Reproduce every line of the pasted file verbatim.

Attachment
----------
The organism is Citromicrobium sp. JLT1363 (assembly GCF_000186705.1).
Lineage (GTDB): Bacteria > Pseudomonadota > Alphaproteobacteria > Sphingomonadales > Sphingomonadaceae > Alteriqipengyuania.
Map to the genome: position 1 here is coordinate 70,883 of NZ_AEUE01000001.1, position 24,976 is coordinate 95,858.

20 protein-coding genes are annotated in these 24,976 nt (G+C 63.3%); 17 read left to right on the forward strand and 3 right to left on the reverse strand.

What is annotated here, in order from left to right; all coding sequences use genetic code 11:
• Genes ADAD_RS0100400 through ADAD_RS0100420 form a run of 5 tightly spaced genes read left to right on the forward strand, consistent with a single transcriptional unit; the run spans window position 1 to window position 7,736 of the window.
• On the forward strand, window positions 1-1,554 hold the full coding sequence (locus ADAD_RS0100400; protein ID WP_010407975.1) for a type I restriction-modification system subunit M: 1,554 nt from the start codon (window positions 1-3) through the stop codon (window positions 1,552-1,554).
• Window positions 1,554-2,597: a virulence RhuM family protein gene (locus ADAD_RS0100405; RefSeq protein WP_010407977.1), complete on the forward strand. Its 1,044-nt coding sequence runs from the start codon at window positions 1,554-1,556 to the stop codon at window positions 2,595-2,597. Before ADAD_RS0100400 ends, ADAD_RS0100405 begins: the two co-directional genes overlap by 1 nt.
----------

The organism is Citromicrobium sp. JLT1363 (assembly GCF_000186705.1).
Lineage (GTDB): Bacteria > Pseudomonadota > Alphaproteobacteria > Sphingomonadales > Sphingomonadaceae > Alteriqipengyuania.
Map to the genome: position 1 here is coordinate 70,883 of NZ_AEUE01000001.1, position 24,976 is coordinate 95,858.

20 protein-coding genes are annotated in these 24,976 nt (G+C 63.3%); 17 read left to right on the forward strand and 3 right to left on the reverse strand.

What is annotated here, in order from left to right; all coding sequences use genetic code 11:
• Genes ADAD_RS0100400 through ADAD_RS0100420 form a run of 5 tightly spaced genes read left to right on the forward strand, consistent with a single transcriptional unit; the run spans window position 1 to window position 7,736 of the window.
• On the forward strand, window positions 1-1,554 hold the full coding sequence (locus ADAD_RS0100400; protein ID WP_010407975.1) for a type I restriction-modification system subunit M: 1,554 nt from the start codon (window positions 1-3) through the stop codon (window positions 1,552-1,554).
• Window positions 1,554-2,597: a virulence RhuM family protein gene (locus ADAD_RS0100405; RefSeq protein WP_010407977.1), complete on the forward strand. Its 1,044-nt coding sequence runs from the start codon at window positions 1,554-1,556 to the stop codon at window positions 2,595-2,597. Before ADAD_RS0100400 ends, ADAD_RS0100405 begins: the two co-directional genes overlap by 1 nt.